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Serbia’s President Vucic and Kosovo’s President Thaci seemingly close to a deal on land swap

The presidents of Serbia and Kosovo, Aleksandar Vucic (Serbian Progressive Party, SNS) and Hashim Thaci (Democratic Party of Kosovo, PDK), will have a meeting on the 7th of September to arrange normalization between the two countries. A border correction, or a so-called land swap is the expected result of this meeting. A possible deal has resulted in heated discussion about the possible consequences of changing borders on ethnic basis for the stability in the region. The US, and some EU leaders as well, have provided more space for a deal that could enhance the Euro Atlantic integration of both countries.  

Kosovo independence

With Western support Kosovo unilaterally declared independence in 2008. Serbia, supported by Russia and China,  as well as five EU member states – mainly due to issues with minorities and separatist movements in their own countries – do  not recognize Kosovo.

After the independence declaration of 2008 and reorganization by many countries, tensions and violence were still present in Kosovo, especially in the north which is controlled by organized crime groups. This area might be added to Serb territory; the new possible border correction. Thaci argues that the possible border correction is not about the ethnicity of that area, but about a peaceful border, mutual recognition and EU integration. The land swap along ethnic lines is, however, highly controversial in Serbia and Kosovo and in the neighboring countries.  

Internal pressures

The opposition in Kosovo is strongly against a land swap, proposing  a resolution in the parliament concerning the borders of Kosovo and that nobody can negotiate about Kosovo territory. In addition, President Thaci’s mandate to negotiate with Serbia is extremely weak: EU has insisted on working with Thaci as progress was made in normalizing relation with Belgrade while Thaci was prime minister. Civil society groups and the opposition are calling for a mass protest on the 5th of September against the potential change of the borders. In Serbia the influential Orthodox church as well as Serbs living in enclaves in southern Kosovo are strongly against potential division. President Vucic, however, has a very strong mandate and position in Serbia and is perceived as the only one who can politically survive a deal with Kosovo. Vucic has announced a visit to Kosovo during which he will deliver the “most important speech of his life”.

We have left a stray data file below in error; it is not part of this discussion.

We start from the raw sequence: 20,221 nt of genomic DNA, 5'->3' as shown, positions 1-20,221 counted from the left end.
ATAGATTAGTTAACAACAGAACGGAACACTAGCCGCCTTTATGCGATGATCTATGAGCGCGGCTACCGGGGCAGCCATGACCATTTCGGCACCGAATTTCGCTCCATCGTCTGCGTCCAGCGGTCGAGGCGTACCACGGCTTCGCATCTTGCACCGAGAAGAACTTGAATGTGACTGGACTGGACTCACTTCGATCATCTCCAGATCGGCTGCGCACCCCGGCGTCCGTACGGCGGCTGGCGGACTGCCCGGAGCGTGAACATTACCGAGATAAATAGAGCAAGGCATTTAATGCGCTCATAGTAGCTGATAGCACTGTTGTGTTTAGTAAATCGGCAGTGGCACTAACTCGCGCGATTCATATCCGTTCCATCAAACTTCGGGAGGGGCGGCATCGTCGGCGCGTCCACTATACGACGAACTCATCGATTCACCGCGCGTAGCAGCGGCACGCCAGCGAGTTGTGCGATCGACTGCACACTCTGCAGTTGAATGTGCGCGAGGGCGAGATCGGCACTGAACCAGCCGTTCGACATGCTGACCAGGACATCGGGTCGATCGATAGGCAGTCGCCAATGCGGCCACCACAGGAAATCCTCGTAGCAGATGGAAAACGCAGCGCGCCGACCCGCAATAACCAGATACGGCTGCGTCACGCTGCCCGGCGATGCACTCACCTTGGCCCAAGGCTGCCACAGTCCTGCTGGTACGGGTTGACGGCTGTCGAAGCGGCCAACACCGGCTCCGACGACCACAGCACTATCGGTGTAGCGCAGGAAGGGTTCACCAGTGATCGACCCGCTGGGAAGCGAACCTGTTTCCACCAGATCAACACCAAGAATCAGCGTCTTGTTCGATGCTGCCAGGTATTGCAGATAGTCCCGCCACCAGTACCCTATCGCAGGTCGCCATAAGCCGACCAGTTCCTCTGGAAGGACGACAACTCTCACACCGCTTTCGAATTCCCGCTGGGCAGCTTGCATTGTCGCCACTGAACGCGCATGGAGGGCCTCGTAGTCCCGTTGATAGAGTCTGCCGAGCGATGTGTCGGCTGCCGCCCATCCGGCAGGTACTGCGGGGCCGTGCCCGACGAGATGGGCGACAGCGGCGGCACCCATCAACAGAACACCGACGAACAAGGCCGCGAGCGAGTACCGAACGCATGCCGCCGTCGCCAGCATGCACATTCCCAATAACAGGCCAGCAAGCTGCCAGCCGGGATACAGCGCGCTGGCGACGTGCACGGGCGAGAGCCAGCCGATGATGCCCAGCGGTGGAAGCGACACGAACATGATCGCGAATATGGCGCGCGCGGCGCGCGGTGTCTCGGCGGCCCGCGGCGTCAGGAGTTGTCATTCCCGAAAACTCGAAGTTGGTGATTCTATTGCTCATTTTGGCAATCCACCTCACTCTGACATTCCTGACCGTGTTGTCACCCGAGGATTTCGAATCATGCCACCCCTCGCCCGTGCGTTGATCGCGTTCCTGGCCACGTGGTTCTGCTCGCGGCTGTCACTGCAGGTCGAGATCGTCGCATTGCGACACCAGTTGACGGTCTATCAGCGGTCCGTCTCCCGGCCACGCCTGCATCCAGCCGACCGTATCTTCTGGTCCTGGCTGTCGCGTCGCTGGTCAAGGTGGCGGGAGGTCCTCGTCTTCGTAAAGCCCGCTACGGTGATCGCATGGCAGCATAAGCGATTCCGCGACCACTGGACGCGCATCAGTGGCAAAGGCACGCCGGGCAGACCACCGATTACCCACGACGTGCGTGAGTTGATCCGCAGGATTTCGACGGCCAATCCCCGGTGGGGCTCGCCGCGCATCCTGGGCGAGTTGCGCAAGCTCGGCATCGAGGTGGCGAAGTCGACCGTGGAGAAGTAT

External pressure

The sphere in the world capitals about a a possible deal is diverse. Washington has become less interested and left the strong position on territorial integrity of Kosovo. Germany is concerned that new tensions will rise because old wounds are being opened again, a concern shared by many EU countries. Critics argue that an ethic based border shift would undermine all post-conflict efforts of the international community in the region to create stable multi-ethnic societies. It would also lead to resettlement of population and instability in the region: Serb-dominated Republika Srpska in Bosnia, the Albanian minorities in Macedonia and Montenegro and the talks about a greater Albania would open a Pandora box.EU Foreign Affairs Chief Mogherini stated that the EU would support any deal that is in line with EU and international law, not excluding a land swap.

Ethnics would continue to be the base for resolving conflicts in the Western Balkans which can be a dangerous thing and can evolve in a new drama. Overall the EU supports the dialogue, even though there is a risk of developing new conflicts. So far both the EU and US ignore the call from more than 50 experts and organizations to not support any land swap. In the signed letter the experts warn for the ethnic homogeneity and the consequences for Kosovo and surroundings. Other analysts think that in the end there will be no correction of the border at all. They consider the meeting as a preparation for a deal for autonomy within Kosovo. One thing is clear, change is around the corner with possible consequences for the whole region.

Sources: Balkan insight, Balkan insight, The Economist and The Guardian

Photo: Flickr